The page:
Law enforcement agencies are increasingly using sophisticated cameras, called “automated license plate readers,” or ALPRs, to scan and record the license plates of millions of cars across the country. These cameras, mounted on top of patrol cars and on city streets, can scan up to 1,800 license plate per minute, day or night, allowing one squad car to record more than 14,000 plates during the course of a single shift.
Guest blog post by Cameron Kerry, General Counsel for the U.S. Department of Commerce.The time has come for Congress to pass strong Internet consumer privacy
legislation that provides clear rules of the road for businesses and consumers
while preserving the innovation and free flow of information that are hallmarks
of the Internet economy.That’s the Obama Administration’s
conclusion based on the work we have been doing on commercial data
privacy. Three months ago, the Commerce Department published its Green
Paper, which contained preliminary policy recommendations to enhance
consumer protection and strengthen online trust, while ensuring the Web remains a platform for innovation, jobs, and
In response, the Commerce
Department received thoughtful and well-researched comments from over a hundred
stakeholders representing industry, consumer groups, and academic
sectors. We carefully reviewed all them. Through the Privacy and
Internet Policy Subcommittee of the National Science and Technology Council (NSTIC),
which I co-chair with Assistant Attorney General Christopher Schroeder, we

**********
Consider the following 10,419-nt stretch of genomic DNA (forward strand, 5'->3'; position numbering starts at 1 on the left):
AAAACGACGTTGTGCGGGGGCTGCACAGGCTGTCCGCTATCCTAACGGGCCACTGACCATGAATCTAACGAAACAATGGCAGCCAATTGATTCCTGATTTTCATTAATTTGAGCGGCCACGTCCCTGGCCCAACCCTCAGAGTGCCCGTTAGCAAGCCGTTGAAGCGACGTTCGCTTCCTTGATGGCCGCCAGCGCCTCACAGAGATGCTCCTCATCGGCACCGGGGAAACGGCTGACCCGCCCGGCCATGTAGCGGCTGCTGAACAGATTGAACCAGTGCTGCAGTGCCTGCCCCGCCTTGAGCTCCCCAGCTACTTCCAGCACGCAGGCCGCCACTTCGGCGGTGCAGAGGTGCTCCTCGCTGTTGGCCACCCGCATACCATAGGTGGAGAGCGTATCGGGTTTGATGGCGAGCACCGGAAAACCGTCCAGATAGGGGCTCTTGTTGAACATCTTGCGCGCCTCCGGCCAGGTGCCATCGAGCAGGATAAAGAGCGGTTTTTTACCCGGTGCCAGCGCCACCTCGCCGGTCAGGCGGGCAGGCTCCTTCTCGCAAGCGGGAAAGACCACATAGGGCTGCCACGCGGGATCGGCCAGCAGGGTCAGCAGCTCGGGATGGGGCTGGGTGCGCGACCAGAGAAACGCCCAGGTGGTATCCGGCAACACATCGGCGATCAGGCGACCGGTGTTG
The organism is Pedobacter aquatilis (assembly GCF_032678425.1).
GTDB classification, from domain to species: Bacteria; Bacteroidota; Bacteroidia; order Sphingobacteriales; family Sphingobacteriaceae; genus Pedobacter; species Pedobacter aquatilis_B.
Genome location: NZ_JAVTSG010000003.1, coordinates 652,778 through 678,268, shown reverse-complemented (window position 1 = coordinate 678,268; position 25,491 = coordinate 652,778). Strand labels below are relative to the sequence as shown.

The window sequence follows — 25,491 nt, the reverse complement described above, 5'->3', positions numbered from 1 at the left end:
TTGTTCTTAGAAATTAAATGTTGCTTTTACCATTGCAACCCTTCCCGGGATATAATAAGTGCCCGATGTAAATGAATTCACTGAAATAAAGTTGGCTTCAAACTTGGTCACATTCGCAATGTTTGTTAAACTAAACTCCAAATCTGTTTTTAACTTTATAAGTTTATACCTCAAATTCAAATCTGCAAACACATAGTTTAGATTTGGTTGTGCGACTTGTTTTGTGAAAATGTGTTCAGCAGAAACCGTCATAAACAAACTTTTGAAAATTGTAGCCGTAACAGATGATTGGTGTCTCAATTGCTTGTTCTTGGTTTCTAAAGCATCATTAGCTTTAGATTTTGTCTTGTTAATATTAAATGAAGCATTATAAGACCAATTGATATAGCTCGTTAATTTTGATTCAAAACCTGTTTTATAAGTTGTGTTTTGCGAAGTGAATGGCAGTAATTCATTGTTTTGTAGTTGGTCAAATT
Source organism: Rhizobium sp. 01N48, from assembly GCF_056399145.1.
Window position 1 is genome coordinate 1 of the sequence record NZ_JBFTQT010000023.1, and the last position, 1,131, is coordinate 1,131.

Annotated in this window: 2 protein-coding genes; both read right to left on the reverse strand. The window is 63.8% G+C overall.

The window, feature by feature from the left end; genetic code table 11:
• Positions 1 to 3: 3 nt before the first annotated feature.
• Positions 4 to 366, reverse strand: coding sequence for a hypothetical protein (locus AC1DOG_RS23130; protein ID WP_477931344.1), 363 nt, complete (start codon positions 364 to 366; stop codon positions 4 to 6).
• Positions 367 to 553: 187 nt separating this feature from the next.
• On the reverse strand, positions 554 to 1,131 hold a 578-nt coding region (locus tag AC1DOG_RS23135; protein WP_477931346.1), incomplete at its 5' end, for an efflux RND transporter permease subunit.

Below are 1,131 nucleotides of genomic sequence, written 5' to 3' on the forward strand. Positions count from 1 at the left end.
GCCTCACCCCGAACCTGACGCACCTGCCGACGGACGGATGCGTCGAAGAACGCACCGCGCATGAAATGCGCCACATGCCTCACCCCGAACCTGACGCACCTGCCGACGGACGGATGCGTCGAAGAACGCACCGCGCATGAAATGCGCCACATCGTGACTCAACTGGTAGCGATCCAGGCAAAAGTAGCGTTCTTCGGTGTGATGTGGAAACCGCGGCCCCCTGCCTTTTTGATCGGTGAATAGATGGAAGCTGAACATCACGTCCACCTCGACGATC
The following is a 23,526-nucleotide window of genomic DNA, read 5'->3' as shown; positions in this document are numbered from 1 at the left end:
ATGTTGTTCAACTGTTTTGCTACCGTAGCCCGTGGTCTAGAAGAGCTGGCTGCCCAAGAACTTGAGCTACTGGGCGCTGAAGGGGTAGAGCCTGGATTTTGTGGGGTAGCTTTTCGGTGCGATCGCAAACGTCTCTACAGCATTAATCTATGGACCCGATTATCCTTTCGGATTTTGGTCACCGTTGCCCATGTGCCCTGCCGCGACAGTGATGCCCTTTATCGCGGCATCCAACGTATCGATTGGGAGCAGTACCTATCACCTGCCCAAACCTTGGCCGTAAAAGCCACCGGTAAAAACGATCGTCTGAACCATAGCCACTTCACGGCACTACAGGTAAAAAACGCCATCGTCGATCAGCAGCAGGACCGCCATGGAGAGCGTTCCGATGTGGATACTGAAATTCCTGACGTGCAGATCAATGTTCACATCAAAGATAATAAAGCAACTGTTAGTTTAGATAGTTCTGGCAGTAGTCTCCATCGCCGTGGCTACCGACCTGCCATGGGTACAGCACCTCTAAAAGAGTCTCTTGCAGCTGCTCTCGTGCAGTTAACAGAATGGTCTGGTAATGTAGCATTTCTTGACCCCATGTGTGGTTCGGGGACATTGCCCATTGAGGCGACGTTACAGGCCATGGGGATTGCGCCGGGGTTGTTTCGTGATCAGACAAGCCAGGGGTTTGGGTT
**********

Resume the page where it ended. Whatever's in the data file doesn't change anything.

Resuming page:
consulted with Federal agencies and key White House offices to develop a
roadmap for moving forward on this important Administration priority.
Based our review, we have concluded
that baseline consumer privacy legislation will strengthen the U.S. Internet
privacy framework for consumers and businesses alike. The Obama
Administration is committed to working with Congress to pass a bill that
provides a stronger statutory framework to protect consumers’ privacy interests
in data that are collected and used or disclosed in commercial contexts in the
Internet economy, while supporting innovation. Consumer privacy
legislation should have the following elements:
It can be difficult to decide what kind of cloud storage is right for you. It depends on which operating system you use most frequently, the types of files you like to upload, and a bunch of other factors.
Today is Data Privacy Day, an
annual international celebration to raise awareness and generate discussion
about information privacy designated by both the U.S. Senate and U.S. House of
Representatives in 2009. In honor of Data Privacy Day, here’s an update on the
latest Commerce Department initiative to protect the privacy of the American
On Jan. 7 at a discussion forum with business and academic
leaders at Stanford University, Secretary of Commerce Gary Locke and White
House Cybersecurity Coordinator Howard A. Schmidt unveiled plans to establish a
National Program Office at the Commerce Department to help implement the National
Strategy for Trusted Identities in Cyberspace, an administration initiative
that aims to foster private-sector development of new technologies that can
improve both the privacy and the security of sensitive online transactions.
Cybercrime and identity theft cost U.S. consumers
hundreds of millions of dollars annually. So the idea is that the private
sector would lead the development of better technologies for consumers and
businesses to establish their identities before they conduct sensitive
transactions like banking, shopping or downloading health care records. The
Commerce Department would facilitate the process by building consensus on
standards and managing collaborative efforts with other federal agencies.
Britain's data protection watchdog said Thursday Google had probably not captured "significant" private details in the country when its Street View cars grabbed data sent over wireless networks.The Internet giant is being investigated in a number of countries after the cars, which drive around taking photos for Google's free online mapping service, mistakenly picked up the private information.